A Musical Rosary–The Visitation

A Musical Rosary–The Visitation June 16, 2014

During those days Mary set out and traveled to the hill country in haste to a town of Judah, where she entered the house of Zechariah and greeted Elizabeth. When Elizabeth heard Mary’s greeting, the infant leaped in her womb, and Elizabeth, filled with the holy Spirit, cried out in a loud voice and said, “Most blessed are you among women, and blessed is the fruit of your womb. And how does this happen to me, that the mother of my Lord should come to me? For at the moment the sound of your greeting reached my ears, the infant in my womb leaped for joy. Blessed are you who believed that what was spoken to you by the Lord would be fulfilled.”

There’s a lot of powerful imagery in the Visitation, a lot of ways in which this mystery can illuminate our own experiences and needs. It’s another mystery about the beauty and meaning of unborn children. It’s a mystery which I often pray when I am struggling to see Christ in another person, so that I can greet that person with (some ramshackle semblance of) John’s joy and welcome.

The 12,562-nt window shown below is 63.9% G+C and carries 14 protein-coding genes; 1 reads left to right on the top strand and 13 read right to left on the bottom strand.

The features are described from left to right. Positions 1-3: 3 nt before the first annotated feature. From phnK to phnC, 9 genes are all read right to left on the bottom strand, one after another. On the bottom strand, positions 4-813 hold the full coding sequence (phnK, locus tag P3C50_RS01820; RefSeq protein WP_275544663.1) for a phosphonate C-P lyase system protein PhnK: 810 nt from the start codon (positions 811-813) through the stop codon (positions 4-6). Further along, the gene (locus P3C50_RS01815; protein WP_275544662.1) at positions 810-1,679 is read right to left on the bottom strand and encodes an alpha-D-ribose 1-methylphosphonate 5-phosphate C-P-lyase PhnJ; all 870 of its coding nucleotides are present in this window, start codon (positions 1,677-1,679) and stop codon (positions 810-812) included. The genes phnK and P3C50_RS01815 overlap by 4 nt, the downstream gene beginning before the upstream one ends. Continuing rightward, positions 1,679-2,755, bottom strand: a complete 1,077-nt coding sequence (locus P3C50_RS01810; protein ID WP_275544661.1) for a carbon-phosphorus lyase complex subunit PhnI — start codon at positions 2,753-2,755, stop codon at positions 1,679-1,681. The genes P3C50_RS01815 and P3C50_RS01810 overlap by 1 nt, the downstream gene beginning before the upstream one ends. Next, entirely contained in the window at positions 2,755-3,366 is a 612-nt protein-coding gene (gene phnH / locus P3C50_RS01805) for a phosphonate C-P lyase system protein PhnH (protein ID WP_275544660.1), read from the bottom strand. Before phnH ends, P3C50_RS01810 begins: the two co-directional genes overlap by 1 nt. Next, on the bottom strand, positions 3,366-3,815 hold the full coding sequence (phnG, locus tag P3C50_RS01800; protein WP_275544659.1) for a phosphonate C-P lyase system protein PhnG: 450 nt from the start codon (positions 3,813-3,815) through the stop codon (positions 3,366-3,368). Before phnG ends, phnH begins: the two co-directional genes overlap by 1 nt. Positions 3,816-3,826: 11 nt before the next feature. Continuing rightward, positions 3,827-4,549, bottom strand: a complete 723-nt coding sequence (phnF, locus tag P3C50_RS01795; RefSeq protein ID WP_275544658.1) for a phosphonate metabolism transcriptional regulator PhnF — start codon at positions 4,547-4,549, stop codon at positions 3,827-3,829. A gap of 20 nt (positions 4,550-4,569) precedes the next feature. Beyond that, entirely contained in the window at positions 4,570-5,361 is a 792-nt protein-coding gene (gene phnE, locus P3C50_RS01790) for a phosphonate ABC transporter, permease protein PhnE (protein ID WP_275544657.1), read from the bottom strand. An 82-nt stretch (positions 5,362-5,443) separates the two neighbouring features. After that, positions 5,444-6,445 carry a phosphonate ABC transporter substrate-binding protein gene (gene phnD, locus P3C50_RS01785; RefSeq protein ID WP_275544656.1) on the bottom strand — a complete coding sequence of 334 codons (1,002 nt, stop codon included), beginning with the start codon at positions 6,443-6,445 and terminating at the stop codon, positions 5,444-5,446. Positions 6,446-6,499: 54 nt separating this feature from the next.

But most often, this mystery speaks to me as a mystery of friendship. And often when I’m praying it I’m thinking of friends I’ve failed, and friends I’ve lost. Those failures on my part happened for a lot of reasons, from selfishness to an inability to manage religious differences, but as with many of the things I’ve done (good and bad) as an adult, alcohol definitely played a role in a lot of these stories. So here, have one of the most beautiful, wrenching songs I know, about a liquor-soaked friendship and its end:


Whoa there, isn’t this supposed to be a joyful mystery? Okay people. I’ll give you another. This is one of those memories which has become so blurred with overhandling that I can’t entirely trust it, so if you saw a scene like this in like “Punky Brewster” or something, just assume it happened there and not in my real life. But I have this possibly-memory of sitting in my elementary-school cafeteria and all of us, all the kids, joining in singing this:

(I assume it was this astonishingly 1986 version and not the 1972 original. I would’ve been eightish.)

Wikipedia, I know, but: “Withers’ childhood in the coal mining town of Slab Fork, West Virginia,was the inspiration for ‘Lean on Me’, which he wrote after he had moved to Los Angeles and found himself missing the strong community ethic of his hometown.”

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